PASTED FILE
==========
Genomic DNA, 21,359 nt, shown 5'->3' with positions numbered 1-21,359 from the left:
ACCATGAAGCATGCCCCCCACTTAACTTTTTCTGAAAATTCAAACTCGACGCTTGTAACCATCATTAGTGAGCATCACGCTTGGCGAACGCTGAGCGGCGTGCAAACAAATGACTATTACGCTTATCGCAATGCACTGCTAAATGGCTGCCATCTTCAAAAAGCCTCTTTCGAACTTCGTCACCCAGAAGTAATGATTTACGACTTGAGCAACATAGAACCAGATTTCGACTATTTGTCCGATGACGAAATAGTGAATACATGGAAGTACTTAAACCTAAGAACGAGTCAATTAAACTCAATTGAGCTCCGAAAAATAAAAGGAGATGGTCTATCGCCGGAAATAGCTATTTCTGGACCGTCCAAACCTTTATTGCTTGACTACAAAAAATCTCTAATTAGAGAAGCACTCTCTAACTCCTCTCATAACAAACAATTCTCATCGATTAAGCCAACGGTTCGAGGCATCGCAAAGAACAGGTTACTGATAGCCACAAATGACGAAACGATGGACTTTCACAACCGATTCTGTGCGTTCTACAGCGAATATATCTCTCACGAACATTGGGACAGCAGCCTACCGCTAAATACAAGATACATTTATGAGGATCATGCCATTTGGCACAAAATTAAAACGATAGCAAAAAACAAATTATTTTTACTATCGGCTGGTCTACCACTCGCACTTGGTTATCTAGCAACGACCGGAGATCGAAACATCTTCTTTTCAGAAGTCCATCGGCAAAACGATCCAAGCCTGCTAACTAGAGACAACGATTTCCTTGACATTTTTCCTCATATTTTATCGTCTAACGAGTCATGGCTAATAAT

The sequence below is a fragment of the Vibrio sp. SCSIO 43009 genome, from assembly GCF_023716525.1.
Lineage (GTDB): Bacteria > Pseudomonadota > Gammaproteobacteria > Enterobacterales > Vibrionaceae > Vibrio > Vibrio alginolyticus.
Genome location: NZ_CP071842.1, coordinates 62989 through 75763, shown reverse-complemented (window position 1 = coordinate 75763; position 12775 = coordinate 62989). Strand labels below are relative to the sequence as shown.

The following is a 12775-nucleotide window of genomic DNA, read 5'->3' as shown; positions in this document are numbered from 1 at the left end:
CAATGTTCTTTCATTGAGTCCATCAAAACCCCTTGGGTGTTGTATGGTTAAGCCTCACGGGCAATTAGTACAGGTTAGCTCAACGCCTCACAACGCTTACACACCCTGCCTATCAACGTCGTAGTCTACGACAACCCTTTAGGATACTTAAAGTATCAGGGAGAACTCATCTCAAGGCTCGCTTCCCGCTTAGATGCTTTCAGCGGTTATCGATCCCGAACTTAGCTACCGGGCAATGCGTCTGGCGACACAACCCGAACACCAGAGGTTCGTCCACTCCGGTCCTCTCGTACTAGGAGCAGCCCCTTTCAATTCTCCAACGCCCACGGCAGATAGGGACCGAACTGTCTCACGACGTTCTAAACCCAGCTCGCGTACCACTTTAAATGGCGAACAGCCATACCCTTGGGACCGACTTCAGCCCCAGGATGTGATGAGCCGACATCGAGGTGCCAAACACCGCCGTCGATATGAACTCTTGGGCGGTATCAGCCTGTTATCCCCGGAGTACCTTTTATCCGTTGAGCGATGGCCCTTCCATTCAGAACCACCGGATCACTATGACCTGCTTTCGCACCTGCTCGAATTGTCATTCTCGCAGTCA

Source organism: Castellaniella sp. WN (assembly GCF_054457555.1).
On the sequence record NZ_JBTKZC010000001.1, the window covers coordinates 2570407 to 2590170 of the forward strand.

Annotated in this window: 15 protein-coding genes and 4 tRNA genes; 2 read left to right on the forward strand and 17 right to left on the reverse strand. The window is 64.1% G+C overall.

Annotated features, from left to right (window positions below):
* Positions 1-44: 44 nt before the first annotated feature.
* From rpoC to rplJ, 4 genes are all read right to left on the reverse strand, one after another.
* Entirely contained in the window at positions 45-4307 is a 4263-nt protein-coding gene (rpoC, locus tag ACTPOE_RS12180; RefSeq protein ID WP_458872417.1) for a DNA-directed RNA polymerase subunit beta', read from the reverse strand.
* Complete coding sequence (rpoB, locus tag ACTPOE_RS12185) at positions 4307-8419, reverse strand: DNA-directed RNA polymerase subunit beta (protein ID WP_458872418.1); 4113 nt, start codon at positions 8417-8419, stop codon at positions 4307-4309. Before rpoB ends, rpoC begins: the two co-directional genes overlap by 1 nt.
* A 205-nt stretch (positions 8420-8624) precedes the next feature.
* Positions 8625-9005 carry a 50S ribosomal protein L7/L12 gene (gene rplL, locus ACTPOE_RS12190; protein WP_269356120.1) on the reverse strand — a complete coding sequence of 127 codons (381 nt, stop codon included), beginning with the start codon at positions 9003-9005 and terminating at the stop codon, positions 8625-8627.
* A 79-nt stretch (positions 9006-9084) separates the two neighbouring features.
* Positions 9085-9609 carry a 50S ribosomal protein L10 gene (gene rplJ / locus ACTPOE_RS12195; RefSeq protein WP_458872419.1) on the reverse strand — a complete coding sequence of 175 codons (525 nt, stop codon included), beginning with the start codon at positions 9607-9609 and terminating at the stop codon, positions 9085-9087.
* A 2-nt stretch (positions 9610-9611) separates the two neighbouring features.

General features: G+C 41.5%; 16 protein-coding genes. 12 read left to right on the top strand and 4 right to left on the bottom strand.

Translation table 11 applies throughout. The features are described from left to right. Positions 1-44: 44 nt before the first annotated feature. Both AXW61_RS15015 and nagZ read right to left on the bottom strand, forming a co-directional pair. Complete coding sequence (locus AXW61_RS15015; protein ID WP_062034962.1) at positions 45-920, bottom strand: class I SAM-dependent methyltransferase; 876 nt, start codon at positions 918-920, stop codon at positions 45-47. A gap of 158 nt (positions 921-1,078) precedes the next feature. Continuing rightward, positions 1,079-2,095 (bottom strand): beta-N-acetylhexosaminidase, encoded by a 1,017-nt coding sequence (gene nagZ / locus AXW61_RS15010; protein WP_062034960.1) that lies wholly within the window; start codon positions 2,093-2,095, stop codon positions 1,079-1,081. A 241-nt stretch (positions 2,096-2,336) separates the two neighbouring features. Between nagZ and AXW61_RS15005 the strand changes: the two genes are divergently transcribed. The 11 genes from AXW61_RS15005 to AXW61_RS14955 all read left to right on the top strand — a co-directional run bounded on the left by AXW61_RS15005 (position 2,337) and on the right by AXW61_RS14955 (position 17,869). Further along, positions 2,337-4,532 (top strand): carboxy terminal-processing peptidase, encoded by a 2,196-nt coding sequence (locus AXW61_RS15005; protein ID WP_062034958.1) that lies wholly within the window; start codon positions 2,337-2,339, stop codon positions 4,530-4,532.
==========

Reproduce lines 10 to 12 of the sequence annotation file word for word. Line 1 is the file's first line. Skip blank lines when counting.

Annotated in this window: 15 protein-coding genes and 4 tRNA genes; 2 read left to right on the forward strand and 17 right to left on the reverse strand. The window is 64.1% G+C overall.

Annotated features, from left to right (window positions below):
* Positions 1-44: 44 nt before the first annotated feature.